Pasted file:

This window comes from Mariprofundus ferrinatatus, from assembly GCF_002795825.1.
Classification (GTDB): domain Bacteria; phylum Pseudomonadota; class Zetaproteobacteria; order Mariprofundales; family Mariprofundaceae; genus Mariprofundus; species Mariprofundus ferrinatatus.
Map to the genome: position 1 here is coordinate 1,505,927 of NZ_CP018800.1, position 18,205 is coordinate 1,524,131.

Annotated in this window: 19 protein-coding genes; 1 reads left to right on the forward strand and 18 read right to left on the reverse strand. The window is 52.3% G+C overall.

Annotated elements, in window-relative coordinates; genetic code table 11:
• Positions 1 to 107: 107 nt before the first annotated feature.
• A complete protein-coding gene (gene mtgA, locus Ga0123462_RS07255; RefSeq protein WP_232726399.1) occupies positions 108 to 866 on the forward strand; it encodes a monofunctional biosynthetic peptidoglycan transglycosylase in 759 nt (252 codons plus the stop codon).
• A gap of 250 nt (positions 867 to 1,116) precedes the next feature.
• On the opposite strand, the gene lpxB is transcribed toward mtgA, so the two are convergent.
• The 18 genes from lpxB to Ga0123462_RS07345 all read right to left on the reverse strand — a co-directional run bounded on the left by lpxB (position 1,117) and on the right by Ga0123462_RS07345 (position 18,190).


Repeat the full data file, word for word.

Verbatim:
This window comes from Mariprofundus ferrinatatus, from assembly GCF_002795825.1.
Classification (GTDB): domain Bacteria; phylum Pseudomonadota; class Zetaproteobacteria; order Mariprofundales; family Mariprofundaceae; genus Mariprofundus; species Mariprofundus ferrinatatus.
Map to the genome: position 1 here is coordinate 1,505,927 of NZ_CP018800.1, position 18,205 is coordinate 1,524,131.

Annotated in this window: 19 protein-coding genes; 1 reads left to right on the forward strand and 18 read right to left on the reverse strand. The window is 52.3% G+C overall.

Annotated elements, in window-relative coordinates; genetic code table 11:
• Positions 1 to 107: 107 nt before the first annotated feature.
• A complete protein-coding gene (gene mtgA, locus Ga0123462_RS07255; RefSeq protein WP_232726399.1) occupies positions 108 to 866 on the forward strand; it encodes a monofunctional biosynthetic peptidoglycan transglycosylase in 759 nt (252 codons plus the stop codon).
• A gap of 250 nt (positions 867 to 1,116) precedes the next feature.
• On the opposite strand, the gene lpxB is transcribed toward mtgA, so the two are convergent.
• The 18 genes from lpxB to Ga0123462_RS07345 all read right to left on the reverse strand — a co-directional run bounded on the left by lpxB (position 1,117) and on the right by Ga0123462_RS07345 (position 18,190).